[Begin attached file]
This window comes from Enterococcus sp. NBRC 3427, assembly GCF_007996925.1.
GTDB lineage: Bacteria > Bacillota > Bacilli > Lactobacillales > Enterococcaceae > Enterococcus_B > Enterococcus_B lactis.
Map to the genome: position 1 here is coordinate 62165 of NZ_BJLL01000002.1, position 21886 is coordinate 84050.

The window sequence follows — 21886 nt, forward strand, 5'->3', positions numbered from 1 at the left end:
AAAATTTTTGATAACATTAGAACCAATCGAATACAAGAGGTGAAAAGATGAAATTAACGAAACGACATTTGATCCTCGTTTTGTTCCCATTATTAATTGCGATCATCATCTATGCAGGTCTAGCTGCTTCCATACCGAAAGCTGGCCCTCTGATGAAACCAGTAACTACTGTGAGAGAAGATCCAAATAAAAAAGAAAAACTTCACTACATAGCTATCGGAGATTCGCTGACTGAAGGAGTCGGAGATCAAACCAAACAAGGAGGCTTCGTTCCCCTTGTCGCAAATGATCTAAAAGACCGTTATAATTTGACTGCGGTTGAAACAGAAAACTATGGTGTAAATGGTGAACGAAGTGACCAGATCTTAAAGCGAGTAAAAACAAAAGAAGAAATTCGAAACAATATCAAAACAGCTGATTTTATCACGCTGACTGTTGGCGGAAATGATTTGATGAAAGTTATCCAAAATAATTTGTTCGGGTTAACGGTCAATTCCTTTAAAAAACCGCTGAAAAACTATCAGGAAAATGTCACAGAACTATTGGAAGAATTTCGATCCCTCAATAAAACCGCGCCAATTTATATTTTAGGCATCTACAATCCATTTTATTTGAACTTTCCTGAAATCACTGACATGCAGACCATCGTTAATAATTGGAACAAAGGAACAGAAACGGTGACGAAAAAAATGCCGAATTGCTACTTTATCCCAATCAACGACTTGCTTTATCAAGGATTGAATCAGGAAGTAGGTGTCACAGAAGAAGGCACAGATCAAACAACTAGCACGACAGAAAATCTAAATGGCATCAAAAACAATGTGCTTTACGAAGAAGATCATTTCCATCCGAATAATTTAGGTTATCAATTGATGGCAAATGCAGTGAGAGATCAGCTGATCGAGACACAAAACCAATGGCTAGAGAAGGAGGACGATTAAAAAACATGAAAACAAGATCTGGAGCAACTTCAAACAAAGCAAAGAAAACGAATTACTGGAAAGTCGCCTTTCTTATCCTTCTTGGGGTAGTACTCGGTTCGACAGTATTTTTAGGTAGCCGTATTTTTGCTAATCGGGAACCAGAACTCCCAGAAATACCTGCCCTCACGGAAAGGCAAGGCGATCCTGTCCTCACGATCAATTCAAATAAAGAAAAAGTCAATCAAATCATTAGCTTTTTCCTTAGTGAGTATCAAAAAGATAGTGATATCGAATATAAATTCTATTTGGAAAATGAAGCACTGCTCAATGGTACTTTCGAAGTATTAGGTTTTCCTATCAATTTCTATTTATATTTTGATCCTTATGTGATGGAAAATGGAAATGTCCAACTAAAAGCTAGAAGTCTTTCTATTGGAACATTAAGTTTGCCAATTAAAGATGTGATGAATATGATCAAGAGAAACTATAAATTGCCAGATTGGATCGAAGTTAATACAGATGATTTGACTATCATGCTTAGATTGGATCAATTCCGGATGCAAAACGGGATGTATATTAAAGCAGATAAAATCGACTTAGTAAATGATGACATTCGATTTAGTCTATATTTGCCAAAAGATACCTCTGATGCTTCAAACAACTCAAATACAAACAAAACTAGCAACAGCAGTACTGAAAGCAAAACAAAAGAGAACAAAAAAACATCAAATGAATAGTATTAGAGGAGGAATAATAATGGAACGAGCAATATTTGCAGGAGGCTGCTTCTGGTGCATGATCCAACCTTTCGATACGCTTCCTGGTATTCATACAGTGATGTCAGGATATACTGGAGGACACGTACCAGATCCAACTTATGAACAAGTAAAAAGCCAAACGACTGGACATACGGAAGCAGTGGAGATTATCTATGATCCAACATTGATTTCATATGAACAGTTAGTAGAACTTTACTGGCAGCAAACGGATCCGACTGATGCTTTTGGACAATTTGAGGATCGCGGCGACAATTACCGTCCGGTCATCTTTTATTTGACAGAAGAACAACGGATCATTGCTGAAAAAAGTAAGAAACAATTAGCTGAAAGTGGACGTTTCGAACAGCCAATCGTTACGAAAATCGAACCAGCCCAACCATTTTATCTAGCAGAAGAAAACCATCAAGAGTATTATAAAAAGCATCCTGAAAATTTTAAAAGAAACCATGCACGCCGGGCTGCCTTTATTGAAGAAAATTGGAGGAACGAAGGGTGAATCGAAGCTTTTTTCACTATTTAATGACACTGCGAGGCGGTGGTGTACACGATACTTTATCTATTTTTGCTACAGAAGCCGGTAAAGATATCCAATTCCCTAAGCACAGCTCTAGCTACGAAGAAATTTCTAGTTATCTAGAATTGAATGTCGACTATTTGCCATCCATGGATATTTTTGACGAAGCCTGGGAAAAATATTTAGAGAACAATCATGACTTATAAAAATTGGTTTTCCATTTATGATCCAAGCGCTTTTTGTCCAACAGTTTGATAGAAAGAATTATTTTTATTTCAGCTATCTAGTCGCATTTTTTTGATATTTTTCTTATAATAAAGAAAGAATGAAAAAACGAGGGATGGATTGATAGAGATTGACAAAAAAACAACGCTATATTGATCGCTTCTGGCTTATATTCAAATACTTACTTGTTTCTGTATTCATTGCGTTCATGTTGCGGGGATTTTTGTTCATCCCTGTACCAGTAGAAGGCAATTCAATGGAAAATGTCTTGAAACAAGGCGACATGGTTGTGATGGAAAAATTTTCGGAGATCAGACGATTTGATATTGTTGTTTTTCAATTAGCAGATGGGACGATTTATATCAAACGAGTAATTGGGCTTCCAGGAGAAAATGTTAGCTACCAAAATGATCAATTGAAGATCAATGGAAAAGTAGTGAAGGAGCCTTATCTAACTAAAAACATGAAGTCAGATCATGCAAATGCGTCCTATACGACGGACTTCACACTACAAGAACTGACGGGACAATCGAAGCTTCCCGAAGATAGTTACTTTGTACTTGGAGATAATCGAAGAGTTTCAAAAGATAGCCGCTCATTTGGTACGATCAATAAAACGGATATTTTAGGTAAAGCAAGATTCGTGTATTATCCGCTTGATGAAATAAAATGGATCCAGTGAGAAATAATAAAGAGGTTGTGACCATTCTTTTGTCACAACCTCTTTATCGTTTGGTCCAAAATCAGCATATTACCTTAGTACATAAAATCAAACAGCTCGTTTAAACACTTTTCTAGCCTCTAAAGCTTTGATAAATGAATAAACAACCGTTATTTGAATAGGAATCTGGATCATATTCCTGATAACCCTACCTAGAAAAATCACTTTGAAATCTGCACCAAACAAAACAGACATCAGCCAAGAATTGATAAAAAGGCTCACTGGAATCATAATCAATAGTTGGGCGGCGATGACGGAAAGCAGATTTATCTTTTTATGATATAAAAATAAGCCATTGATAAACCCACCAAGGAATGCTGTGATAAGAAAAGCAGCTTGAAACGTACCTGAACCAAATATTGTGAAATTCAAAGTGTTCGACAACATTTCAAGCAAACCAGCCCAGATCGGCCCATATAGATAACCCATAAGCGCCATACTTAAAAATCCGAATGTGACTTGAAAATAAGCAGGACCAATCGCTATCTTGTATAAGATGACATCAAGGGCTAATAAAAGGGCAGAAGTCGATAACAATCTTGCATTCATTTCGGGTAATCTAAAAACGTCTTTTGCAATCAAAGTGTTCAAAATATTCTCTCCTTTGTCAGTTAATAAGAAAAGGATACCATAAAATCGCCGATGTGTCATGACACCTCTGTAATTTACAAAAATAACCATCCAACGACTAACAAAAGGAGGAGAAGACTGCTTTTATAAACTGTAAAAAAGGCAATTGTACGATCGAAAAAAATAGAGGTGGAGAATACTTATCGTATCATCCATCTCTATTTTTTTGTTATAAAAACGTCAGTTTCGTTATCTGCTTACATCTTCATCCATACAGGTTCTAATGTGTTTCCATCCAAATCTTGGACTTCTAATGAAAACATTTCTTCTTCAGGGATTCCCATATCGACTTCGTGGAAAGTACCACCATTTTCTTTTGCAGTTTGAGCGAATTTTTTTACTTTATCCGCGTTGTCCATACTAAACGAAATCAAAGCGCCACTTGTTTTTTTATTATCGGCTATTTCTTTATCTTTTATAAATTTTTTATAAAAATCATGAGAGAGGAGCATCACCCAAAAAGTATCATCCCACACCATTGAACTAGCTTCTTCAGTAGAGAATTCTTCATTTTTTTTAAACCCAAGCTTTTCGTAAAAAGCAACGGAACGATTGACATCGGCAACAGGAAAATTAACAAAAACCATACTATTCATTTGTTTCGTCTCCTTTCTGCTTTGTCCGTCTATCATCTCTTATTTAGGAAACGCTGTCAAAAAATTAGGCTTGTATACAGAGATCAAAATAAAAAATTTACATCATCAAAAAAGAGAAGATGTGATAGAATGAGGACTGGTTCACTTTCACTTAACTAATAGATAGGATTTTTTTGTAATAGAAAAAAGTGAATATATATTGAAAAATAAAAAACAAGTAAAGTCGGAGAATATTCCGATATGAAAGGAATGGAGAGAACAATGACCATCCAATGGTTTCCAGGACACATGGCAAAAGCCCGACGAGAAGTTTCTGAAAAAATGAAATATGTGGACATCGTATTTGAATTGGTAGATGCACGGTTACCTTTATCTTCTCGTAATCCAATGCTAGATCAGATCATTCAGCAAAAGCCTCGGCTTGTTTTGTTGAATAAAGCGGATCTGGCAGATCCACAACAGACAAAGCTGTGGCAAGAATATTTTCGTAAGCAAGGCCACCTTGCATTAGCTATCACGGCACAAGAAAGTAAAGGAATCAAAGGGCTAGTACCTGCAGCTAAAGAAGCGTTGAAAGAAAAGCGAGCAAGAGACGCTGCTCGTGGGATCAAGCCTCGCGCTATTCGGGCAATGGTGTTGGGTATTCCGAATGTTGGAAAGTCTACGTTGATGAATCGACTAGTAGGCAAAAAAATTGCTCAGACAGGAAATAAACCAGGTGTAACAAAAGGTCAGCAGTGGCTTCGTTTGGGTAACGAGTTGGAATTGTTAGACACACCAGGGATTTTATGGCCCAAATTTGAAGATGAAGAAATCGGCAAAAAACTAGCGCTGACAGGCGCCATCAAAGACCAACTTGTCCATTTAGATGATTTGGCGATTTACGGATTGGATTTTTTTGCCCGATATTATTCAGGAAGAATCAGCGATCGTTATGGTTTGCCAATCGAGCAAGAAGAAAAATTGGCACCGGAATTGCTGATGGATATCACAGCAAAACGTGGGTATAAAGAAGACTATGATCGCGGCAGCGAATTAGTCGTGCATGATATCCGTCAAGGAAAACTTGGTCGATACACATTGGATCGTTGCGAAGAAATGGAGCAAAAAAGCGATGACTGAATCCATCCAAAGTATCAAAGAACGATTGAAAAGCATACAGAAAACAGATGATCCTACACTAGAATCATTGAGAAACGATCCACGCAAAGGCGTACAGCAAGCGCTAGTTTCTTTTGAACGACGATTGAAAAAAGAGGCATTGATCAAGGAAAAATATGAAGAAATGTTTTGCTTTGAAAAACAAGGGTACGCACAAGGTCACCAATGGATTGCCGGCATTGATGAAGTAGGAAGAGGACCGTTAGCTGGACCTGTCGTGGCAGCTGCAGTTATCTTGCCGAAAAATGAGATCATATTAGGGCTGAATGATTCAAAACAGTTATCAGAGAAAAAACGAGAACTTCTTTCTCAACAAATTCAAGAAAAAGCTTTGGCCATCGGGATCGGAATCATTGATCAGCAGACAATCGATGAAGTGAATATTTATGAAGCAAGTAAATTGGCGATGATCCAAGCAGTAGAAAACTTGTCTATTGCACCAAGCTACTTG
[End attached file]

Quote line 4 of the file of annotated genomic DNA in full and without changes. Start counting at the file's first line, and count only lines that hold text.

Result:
The window sequence follows — 21886 nt, forward strand, 5'->3', positions numbered from 1 at the left end: